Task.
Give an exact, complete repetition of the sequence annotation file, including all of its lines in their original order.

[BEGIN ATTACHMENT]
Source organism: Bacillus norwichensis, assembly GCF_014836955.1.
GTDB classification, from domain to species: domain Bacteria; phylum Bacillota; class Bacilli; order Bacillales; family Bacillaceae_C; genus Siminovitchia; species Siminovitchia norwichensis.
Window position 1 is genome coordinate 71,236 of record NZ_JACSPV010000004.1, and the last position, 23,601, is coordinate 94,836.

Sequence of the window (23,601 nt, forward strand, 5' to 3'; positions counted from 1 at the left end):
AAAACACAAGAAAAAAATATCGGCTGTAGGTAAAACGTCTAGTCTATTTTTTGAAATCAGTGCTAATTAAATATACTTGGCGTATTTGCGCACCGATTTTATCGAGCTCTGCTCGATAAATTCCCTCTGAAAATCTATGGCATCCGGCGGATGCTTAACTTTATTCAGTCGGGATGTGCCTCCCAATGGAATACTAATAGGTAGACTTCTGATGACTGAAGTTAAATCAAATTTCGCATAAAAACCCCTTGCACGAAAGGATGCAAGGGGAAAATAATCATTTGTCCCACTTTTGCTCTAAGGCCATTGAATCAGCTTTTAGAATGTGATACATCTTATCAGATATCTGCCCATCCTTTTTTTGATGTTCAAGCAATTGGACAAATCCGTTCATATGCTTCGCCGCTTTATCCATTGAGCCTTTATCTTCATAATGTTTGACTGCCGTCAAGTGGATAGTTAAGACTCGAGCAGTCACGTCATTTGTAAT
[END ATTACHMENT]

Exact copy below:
Source organism: Bacillus norwichensis, assembly GCF_014836955.1.
GTDB classification, from domain to species: domain Bacteria; phylum Bacillota; class Bacilli; order Bacillales; family Bacillaceae_C; genus Siminovitchia; species Siminovitchia norwichensis.
Window position 1 is genome coordinate 71,236 of record NZ_JACSPV010000004.1, and the last position, 23,601, is coordinate 94,836.

Sequence of the window (23,601 nt, forward strand, 5' to 3'; positions counted from 1 at the left end):
AAAACACAAGAAAAAAATATCGGCTGTAGGTAAAACGTCTAGTCTATTTTTTGAAATCAGTGCTAATTAAATATACTTGGCGTATTTGCGCACCGATTTTATCGAGCTCTGCTCGATAAATTCCCTCTGAAAATCTATGGCATCCGGCGGATGCTTAACTTTATTCAGTCGGGATGTGCCTCCCAATGGAATACTAATAGGTAGACTTCTGATGACTGAAGTTAAATCAAATTTCGCATAAAAACCCCTTGCACGAAAGGATGCAAGGGGAAAATAATCATTTGTCCCACTTTTGCTCTAAGGCCATTGAATCAGCTTTTAGAATGTGATACATCTTATCAGATATCTGCCCATCCTTTTTTTGATGTTCAAGCAATTGGACAAATCCGTTCATATGCTTCGCCGCTTTATCCATTGAGCCTTTATCTTCATAATGTTTGACTGCCGTCAAGTGGATAGTTAAGACTCGAGCAGTCACGTCATTTGTAAT